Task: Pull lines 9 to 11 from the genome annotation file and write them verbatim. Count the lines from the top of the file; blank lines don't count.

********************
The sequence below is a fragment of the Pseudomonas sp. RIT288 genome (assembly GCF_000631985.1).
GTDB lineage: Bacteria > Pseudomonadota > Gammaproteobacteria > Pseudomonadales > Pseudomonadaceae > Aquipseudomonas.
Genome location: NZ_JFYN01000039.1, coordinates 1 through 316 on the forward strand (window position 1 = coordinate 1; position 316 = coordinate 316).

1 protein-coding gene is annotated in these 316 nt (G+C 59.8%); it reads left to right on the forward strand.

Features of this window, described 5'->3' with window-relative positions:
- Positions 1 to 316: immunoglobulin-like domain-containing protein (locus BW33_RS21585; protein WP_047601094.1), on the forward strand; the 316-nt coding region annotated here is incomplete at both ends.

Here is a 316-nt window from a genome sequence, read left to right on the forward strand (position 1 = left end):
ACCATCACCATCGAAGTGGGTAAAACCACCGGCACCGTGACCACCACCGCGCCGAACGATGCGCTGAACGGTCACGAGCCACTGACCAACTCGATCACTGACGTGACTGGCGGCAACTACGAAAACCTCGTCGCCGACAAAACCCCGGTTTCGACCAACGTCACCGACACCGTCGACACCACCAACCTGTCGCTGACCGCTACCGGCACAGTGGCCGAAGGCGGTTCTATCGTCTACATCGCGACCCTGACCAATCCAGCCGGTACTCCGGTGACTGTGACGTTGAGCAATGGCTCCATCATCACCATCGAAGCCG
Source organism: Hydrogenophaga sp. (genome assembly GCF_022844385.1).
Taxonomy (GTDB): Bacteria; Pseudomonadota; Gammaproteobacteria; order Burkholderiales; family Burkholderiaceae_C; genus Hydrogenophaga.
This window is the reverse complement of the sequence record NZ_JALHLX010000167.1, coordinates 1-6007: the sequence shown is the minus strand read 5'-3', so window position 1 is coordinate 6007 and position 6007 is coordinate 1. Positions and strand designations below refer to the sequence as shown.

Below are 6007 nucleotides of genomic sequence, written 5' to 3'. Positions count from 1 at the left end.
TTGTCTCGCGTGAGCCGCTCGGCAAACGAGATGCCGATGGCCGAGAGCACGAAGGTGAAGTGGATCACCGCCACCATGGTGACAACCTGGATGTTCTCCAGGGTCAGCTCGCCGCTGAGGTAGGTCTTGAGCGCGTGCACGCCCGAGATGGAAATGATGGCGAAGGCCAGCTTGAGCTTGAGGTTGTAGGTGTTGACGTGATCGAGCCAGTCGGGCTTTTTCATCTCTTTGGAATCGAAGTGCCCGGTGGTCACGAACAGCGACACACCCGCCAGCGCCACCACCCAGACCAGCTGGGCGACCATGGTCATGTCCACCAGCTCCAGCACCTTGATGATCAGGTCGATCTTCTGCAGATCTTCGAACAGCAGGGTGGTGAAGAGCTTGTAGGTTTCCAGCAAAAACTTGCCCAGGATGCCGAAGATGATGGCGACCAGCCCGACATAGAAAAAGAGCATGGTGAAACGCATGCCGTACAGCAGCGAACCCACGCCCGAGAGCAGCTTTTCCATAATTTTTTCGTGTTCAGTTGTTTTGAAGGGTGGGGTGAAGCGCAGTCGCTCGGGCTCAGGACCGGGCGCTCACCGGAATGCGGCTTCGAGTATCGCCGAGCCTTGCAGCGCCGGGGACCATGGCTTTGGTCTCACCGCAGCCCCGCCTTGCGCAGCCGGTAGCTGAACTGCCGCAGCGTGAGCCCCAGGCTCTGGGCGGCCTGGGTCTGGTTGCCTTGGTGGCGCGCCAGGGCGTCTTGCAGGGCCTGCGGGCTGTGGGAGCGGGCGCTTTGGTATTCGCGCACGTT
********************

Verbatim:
Source organism: Hydrogenophaga sp. (genome assembly GCF_022844385.1).
Taxonomy (GTDB): Bacteria; Pseudomonadota; Gammaproteobacteria; order Burkholderiales; family Burkholderiaceae_C; genus Hydrogenophaga.
This window is the reverse complement of the sequence record NZ_JALHLX010000167.1, coordinates 1-6007: the sequence shown is the minus strand read 5'-3', so window position 1 is coordinate 6007 and position 6007 is coordinate 1. Positions and strand designations below refer to the sequence as shown.